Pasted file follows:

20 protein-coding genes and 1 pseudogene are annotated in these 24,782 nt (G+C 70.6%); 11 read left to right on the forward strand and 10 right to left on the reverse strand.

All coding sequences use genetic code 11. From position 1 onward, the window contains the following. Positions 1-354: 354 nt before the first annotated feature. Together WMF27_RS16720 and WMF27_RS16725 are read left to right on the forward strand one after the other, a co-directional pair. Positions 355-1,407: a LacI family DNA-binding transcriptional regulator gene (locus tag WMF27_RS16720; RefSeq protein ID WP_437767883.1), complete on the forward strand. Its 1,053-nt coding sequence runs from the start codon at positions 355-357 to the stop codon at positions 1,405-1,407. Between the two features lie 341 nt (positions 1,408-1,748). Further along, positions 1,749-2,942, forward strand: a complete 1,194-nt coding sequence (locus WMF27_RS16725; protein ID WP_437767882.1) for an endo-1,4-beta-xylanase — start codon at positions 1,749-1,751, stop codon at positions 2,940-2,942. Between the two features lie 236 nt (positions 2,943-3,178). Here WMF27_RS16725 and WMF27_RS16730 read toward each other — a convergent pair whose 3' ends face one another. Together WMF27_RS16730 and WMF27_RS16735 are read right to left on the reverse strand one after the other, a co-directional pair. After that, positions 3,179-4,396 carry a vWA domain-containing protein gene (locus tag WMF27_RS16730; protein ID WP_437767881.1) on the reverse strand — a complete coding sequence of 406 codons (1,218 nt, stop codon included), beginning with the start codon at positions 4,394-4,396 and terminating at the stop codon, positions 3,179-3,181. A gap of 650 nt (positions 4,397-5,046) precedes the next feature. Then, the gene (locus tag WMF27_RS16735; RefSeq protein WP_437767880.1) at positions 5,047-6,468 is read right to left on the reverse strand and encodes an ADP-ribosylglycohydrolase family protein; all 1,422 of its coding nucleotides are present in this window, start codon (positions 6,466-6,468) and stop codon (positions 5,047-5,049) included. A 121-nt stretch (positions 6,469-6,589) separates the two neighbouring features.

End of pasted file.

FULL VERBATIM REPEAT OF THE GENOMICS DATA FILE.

20 protein-coding genes and 1 pseudogene are annotated in these 24,782 nt (G+C 70.6%); 11 read left to right on the forward strand and 10 right to left on the reverse strand.

All coding sequences use genetic code 11. From position 1 onward, the window contains the following. Positions 1-354: 354 nt before the first annotated feature. Together WMF27_RS16720 and WMF27_RS16725 are read left to right on the forward strand one after the other, a co-directional pair. Positions 355-1,407: a LacI family DNA-binding transcriptional regulator gene (locus tag WMF27_RS16720; RefSeq protein ID WP_437767883.1), complete on the forward strand. Its 1,053-nt coding sequence runs from the start codon at positions 355-357 to the stop codon at positions 1,405-1,407. Between the two features lie 341 nt (positions 1,408-1,748). Further along, positions 1,749-2,942, forward strand: a complete 1,194-nt coding sequence (locus WMF27_RS16725; protein ID WP_437767882.1) for an endo-1,4-beta-xylanase — start codon at positions 1,749-1,751, stop codon at positions 2,940-2,942. Between the two features lie 236 nt (positions 2,943-3,178). Here WMF27_RS16725 and WMF27_RS16730 read toward each other — a convergent pair whose 3' ends face one another. Together WMF27_RS16730 and WMF27_RS16735 are read right to left on the reverse strand one after the other, a co-directional pair. After that, positions 3,179-4,396 carry a vWA domain-containing protein gene (locus tag WMF27_RS16730; protein ID WP_437767881.1) on the reverse strand — a complete coding sequence of 406 codons (1,218 nt, stop codon included), beginning with the start codon at positions 4,394-4,396 and terminating at the stop codon, positions 3,179-3,181. A gap of 650 nt (positions 4,397-5,046) precedes the next feature. Then, the gene (locus tag WMF27_RS16735; RefSeq protein WP_437767880.1) at positions 5,047-6,468 is read right to left on the reverse strand and encodes an ADP-ribosylglycohydrolase family protein; all 1,422 of its coding nucleotides are present in this window, start codon (positions 6,466-6,468) and stop codon (positions 5,047-5,049) included. A 121-nt stretch (positions 6,469-6,589) separates the two neighbouring features.